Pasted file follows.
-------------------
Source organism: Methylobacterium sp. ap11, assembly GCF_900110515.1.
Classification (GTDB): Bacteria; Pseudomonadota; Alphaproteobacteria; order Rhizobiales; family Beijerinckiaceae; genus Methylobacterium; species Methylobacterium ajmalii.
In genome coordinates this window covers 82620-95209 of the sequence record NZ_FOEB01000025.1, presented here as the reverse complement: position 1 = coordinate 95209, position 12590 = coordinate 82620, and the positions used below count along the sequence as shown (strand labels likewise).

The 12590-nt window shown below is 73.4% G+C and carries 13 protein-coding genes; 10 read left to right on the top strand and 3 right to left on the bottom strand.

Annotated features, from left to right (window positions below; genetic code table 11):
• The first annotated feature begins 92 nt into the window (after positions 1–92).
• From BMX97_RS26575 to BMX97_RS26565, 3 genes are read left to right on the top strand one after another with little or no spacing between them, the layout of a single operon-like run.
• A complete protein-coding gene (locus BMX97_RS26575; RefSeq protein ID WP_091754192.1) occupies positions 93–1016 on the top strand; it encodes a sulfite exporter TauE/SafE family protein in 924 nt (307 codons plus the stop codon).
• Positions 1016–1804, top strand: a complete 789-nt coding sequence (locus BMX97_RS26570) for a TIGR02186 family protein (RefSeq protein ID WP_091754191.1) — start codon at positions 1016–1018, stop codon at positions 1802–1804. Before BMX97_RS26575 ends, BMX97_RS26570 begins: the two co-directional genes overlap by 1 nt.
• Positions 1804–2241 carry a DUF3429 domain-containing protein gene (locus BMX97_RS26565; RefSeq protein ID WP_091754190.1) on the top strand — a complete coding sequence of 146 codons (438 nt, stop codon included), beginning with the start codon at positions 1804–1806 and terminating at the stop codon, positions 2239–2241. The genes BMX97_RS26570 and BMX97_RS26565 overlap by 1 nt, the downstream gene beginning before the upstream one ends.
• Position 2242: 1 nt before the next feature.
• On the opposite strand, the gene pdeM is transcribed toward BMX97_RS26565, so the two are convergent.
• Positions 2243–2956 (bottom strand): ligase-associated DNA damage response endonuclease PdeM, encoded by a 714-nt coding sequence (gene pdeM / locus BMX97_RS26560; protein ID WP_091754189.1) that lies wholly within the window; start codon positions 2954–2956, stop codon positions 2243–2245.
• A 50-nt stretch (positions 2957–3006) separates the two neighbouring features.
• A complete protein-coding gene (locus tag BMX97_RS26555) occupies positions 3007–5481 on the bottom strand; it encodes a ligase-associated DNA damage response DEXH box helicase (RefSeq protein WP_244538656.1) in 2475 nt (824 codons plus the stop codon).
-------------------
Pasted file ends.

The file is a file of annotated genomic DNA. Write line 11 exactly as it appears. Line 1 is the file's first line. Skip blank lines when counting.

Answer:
• Position 2242: 1 nt before the next feature.